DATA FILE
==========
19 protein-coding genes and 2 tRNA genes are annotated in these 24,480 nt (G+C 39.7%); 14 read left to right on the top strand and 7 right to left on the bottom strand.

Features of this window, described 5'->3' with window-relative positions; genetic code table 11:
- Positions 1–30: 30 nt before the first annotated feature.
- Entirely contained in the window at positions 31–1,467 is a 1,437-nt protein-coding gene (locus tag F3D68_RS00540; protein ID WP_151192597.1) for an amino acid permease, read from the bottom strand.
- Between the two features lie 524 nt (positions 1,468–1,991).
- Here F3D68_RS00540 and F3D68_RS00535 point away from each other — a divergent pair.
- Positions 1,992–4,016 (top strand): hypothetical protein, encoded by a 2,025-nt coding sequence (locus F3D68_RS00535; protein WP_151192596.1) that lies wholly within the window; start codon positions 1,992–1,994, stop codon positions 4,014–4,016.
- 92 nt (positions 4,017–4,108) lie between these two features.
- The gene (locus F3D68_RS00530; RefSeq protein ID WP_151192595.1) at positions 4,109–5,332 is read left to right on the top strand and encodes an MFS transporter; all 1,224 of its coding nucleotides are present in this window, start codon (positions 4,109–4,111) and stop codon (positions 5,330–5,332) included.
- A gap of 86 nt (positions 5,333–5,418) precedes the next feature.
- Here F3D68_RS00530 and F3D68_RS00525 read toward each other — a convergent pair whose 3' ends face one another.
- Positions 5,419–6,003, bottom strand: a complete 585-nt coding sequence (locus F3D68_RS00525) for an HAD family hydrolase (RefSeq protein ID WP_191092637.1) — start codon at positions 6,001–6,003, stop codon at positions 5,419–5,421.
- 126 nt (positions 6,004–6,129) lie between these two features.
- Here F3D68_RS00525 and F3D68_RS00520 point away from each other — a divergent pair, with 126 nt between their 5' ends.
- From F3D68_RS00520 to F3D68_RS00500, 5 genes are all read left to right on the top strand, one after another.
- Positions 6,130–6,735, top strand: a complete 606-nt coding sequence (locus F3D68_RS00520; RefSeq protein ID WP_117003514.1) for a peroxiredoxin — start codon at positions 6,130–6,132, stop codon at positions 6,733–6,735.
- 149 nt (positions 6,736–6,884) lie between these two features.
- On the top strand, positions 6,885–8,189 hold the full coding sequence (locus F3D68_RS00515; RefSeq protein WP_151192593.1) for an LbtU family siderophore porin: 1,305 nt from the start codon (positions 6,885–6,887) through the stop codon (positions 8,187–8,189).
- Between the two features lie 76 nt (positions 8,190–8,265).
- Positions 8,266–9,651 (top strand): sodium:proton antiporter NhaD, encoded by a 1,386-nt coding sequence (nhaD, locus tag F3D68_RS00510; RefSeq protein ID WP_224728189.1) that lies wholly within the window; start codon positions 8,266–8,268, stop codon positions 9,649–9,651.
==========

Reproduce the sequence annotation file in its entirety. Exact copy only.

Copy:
19 protein-coding genes and 2 tRNA genes are annotated in these 24,480 nt (G+C 39.7%); 14 read left to right on the top strand and 7 right to left on the bottom strand.

Features of this window, described 5'->3' with window-relative positions; genetic code table 11:
- Positions 1–30: 30 nt before the first annotated feature.
- Entirely contained in the window at positions 31–1,467 is a 1,437-nt protein-coding gene (locus tag F3D68_RS00540; protein ID WP_151192597.1) for an amino acid permease, read from the bottom strand.
- Between the two features lie 524 nt (positions 1,468–1,991).
- Here F3D68_RS00540 and F3D68_RS00535 point away from each other — a divergent pair.
- Positions 1,992–4,016 (top strand): hypothetical protein, encoded by a 2,025-nt coding sequence (locus F3D68_RS00535; protein WP_151192596.1) that lies wholly within the window; start codon positions 1,992–1,994, stop codon positions 4,014–4,016.
- 92 nt (positions 4,017–4,108) lie between these two features.
- The gene (locus F3D68_RS00530; RefSeq protein ID WP_151192595.1) at positions 4,109–5,332 is read left to right on the top strand and encodes an MFS transporter; all 1,224 of its coding nucleotides are present in this window, start codon (positions 4,109–4,111) and stop codon (positions 5,330–5,332) included.
- A gap of 86 nt (positions 5,333–5,418) precedes the next feature.
- Here F3D68_RS00530 and F3D68_RS00525 read toward each other — a convergent pair whose 3' ends face one another.
- Positions 5,419–6,003, bottom strand: a complete 585-nt coding sequence (locus F3D68_RS00525) for an HAD family hydrolase (RefSeq protein ID WP_191092637.1) — start codon at positions 6,001–6,003, stop codon at positions 5,419–5,421.
- 126 nt (positions 6,004–6,129) lie between these two features.
- Here F3D68_RS00525 and F3D68_RS00520 point away from each other — a divergent pair, with 126 nt between their 5' ends.
- From F3D68_RS00520 to F3D68_RS00500, 5 genes are all read left to right on the top strand, one after another.
- Positions 6,130–6,735, top strand: a complete 606-nt coding sequence (locus F3D68_RS00520; RefSeq protein ID WP_117003514.1) for a peroxiredoxin — start codon at positions 6,130–6,132, stop codon at positions 6,733–6,735.
- 149 nt (positions 6,736–6,884) lie between these two features.
- On the top strand, positions 6,885–8,189 hold the full coding sequence (locus F3D68_RS00515; RefSeq protein WP_151192593.1) for an LbtU family siderophore porin: 1,305 nt from the start codon (positions 6,885–6,887) through the stop codon (positions 8,187–8,189).
- Between the two features lie 76 nt (positions 8,190–8,265).
- Positions 8,266–9,651 (top strand): sodium:proton antiporter NhaD, encoded by a 1,386-nt coding sequence (nhaD, locus tag F3D68_RS00510; RefSeq protein ID WP_224728189.1) that lies wholly within the window; start codon positions 8,266–8,268, stop codon positions 9,649–9,651.